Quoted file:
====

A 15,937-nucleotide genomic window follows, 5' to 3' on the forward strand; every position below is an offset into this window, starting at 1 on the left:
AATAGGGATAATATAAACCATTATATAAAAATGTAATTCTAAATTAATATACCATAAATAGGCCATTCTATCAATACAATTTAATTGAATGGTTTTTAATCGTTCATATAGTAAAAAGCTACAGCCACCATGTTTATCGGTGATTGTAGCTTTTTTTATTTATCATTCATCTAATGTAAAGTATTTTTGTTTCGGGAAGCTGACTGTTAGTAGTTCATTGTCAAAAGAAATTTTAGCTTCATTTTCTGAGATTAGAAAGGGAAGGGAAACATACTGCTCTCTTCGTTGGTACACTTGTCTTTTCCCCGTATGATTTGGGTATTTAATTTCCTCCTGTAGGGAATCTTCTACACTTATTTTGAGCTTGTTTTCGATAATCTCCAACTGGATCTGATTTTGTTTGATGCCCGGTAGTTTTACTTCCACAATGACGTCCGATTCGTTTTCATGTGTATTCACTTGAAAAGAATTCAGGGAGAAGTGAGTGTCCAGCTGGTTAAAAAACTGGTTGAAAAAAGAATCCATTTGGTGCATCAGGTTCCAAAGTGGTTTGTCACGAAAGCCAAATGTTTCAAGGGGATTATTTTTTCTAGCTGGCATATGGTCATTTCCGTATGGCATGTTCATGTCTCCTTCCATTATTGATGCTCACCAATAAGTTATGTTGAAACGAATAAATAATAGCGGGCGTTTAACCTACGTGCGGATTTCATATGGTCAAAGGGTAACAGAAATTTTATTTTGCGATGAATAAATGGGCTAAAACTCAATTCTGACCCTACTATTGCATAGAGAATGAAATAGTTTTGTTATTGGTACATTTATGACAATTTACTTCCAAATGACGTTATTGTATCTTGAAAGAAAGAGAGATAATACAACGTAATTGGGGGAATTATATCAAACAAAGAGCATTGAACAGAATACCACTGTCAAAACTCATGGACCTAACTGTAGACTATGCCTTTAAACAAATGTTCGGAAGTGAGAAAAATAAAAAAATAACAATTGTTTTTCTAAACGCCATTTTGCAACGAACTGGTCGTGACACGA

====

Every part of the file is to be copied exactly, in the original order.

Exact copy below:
A 15,937-nucleotide genomic window follows, 5' to 3' on the forward strand; every position below is an offset into this window, starting at 1 on the left:
AATAGGGATAATATAAACCATTATATAAAAATGTAATTCTAAATTAATATACCATAAATAGGCCATTCTATCAATACAATTTAATTGAATGGTTTTTAATCGTTCATATAGTAAAAAGCTACAGCCACCATGTTTATCGGTGATTGTAGCTTTTTTTATTTATCATTCATCTAATGTAAAGTATTTTTGTTTCGGGAAGCTGACTGTTAGTAGTTCATTGTCAAAAGAAATTTTAGCTTCATTTTCTGAGATTAGAAAGGGAAGGGAAACATACTGCTCTCTTCGTTGGTACACTTGTCTTTTCCCCGTATGATTTGGGTATTTAATTTCCTCCTGTAGGGAATCTTCTACACTTATTTTGAGCTTGTTTTCGATAATCTCCAACTGGATCTGATTTTGTTTGATGCCCGGTAGTTTTACTTCCACAATGACGTCCGATTCGTTTTCATGTGTATTCACTTGAAAAGAATTCAGGGAGAAGTGAGTGTCCAGCTGGTTAAAAAACTGGTTGAAAAAAGAATCCATTTGGTGCATCAGGTTCCAAAGTGGTTTGTCACGAAAGCCAAATGTTTCAAGGGGATTATTTTTTCTAGCTGGCATATGGTCATTTCCGTATGGCATGTTCATGTCTCCTTCCATTATTGATGCTCACCAATAAGTTATGTTGAAACGAATAAATAATAGCGGGCGTTTAACCTACGTGCGGATTTCATATGGTCAAAGGGTAACAGAAATTTTATTTTGCGATGAATAAATGGGCTAAAACTCAATTCTGACCCTACTATTGCATAGAGAATGAAATAGTTTTGTTATTGGTACATTTATGACAATTTACTTCCAAATGACGTTATTGTATCTTGAAAGAAAGAGAGATAATACAACGTAATTGGGGGAATTATATCAAACAAAGAGCATTGAACAGAATACCACTGTCAAAACTCATGGACCTAACTGTAGACTATGCCTTTAAACAAATGTTCGGAAGTGAGAAAAATAAAAAAATAACAATTGTTTTTCTAAACGCCATTTTGCAACGAACTGGTCGTGACACGA